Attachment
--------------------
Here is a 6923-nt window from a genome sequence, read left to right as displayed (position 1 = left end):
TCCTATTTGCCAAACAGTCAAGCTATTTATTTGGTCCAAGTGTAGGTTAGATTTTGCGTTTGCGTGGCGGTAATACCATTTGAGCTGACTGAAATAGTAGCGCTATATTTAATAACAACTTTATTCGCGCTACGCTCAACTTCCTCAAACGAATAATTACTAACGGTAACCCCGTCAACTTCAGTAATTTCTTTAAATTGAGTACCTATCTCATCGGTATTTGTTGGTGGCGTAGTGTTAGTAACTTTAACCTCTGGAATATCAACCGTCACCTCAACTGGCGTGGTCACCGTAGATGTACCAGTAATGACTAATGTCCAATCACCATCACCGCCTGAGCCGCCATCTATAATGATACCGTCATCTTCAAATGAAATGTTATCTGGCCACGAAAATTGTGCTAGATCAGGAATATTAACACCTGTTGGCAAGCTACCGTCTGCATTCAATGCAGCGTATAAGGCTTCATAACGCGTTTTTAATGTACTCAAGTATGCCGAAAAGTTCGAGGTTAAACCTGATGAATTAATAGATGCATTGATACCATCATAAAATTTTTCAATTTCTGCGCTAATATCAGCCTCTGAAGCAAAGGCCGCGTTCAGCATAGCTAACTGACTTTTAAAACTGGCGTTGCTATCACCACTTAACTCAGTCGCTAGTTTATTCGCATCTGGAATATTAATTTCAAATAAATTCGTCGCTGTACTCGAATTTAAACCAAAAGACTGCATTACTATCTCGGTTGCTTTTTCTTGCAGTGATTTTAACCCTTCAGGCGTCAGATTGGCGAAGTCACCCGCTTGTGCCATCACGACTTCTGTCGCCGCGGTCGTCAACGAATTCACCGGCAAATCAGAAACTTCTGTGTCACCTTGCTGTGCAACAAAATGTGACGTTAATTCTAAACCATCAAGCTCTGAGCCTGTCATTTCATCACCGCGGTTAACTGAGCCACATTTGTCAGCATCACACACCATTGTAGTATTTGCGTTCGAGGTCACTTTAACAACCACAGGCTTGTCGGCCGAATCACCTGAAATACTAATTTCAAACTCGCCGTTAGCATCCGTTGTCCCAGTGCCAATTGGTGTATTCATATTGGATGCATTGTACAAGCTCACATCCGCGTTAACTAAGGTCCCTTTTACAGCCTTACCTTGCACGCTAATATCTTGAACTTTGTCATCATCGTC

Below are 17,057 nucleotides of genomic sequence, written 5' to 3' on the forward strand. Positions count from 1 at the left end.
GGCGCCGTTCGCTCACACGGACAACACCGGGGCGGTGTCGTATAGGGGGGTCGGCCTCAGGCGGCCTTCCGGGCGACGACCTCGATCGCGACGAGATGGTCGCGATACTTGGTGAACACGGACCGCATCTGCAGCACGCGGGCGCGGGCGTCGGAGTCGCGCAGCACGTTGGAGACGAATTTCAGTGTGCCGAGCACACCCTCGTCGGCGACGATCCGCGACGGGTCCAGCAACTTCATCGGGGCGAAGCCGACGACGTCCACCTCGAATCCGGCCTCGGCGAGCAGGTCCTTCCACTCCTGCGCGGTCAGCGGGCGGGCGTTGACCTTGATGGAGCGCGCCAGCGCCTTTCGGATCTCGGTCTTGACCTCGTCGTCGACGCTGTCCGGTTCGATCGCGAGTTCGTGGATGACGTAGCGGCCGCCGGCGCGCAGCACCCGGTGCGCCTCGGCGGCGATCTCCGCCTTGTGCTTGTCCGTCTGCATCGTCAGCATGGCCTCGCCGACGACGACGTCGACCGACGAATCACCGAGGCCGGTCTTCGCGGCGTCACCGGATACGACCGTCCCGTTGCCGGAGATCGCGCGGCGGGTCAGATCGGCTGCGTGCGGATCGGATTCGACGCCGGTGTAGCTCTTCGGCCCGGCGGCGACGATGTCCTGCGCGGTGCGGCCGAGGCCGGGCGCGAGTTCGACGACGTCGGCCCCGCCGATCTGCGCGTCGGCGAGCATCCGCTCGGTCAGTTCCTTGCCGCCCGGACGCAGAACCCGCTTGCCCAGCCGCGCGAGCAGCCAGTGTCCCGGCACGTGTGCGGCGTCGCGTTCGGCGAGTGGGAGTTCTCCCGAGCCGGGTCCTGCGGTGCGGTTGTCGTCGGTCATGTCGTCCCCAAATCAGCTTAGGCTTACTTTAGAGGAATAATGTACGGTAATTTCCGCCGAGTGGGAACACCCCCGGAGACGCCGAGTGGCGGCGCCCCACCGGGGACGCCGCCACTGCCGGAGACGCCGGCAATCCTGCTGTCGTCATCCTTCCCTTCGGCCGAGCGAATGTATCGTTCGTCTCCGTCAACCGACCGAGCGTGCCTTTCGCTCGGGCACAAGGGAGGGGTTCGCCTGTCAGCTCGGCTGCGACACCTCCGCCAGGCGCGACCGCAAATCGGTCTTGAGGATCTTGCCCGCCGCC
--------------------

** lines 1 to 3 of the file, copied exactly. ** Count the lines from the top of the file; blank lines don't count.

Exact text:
Here is a 6923-nt window from a genome sequence, read left to right as displayed (position 1 = left end):
TCCTATTTGCCAAACAGTCAAGCTATTTATTTGGTCCAAGTGTAGGTTAGATTTTGCGTTTGCGTGGCGGTAATACCATTTGAGCTGACTGAAATAGTAGCGCTATATTTAATAACAACTTTATTCGCGCTACGCTCAACTTCCTCAAACGAATAATTACTAACGGTAACCCCGTCAACTTCAGTAATTTCTTTAAATTGAGTACCTATCTCATCGGTATTTGTTGGTGGCGTAGTGTTAGTAACTTTAACCTCTGGAATATCAACCGTCACCTCAACTGGCGTGGTCACCGTAGATGTACCAGTAATGACTAATGTCCAATCACCATCACCGCCTGAGCCGCCATCTATAATGATACCGTCATCTTCAAATGAAATGTTATCTGGCCACGAAAATTGTGCTAGATCAGGAATATTAACACCTGTTGGCAAGCTACCGTCTGCATTCAATGCAGCGTATAAGGCTTCATAACGCGTTTTTAATGTACTCAAGTATGCCGAAAAGTTCGAGGTTAAACCTGATGAATTAATAGATGCATTGATACCATCATAAAATTTTTCAATTTCTGCGCTAATATCAGCCTCTGAAGCAAAGGCCGCGTTCAGCATAGCTAACTGACTTTTAAAACTGGCGTTGCTATCACCACTTAACTCAGTCGCTAGTTTATTCGCATCTGGAATATTAATTTCAAATAAATTCGTCGCTGTACTCGAATTTAAACCAAAAGACTGCATTACTATCTCGGTTGCTTTTTCTTGCAGTGATTTTAACCCTTCAGGCGTCAGATTGGCGAAGTCACCCGCTTGTGCCATCACGACTTCTGTCGCCGCGGTCGTCAACGAATTCACCGGCAAATCAGAAACTTCTGTGTCACCTTGCTGTGCAACAAAATGTGACGTTAATTCTAAACCATCAAGCTCTGAGCCTGTCATTTCATCACCGCGGTTAACTGAGCCACATTTGTCAGCATCACACACCATTGTAGTATTTGCGTTCGAGGTCACTTTAACAACCACAGGCTTGTCGGCCGAATCACCTGAAATACTAATTTCAAACTCGCCGTTAGCATCCGTTGTCCCAGTGCCAATTGGTGTATTCATATTGGATGCATTGTACAAGCTCACATCCGCGTTAACTAAGGTCCCTTTTACAGCCTTACCTTGCACGCTAATATCTTGAACTTTGTCATCATCGTC

Below are 17,057 nucleotides of genomic sequence, written 5' to 3' on the forward strand. Positions count from 1 at the left end.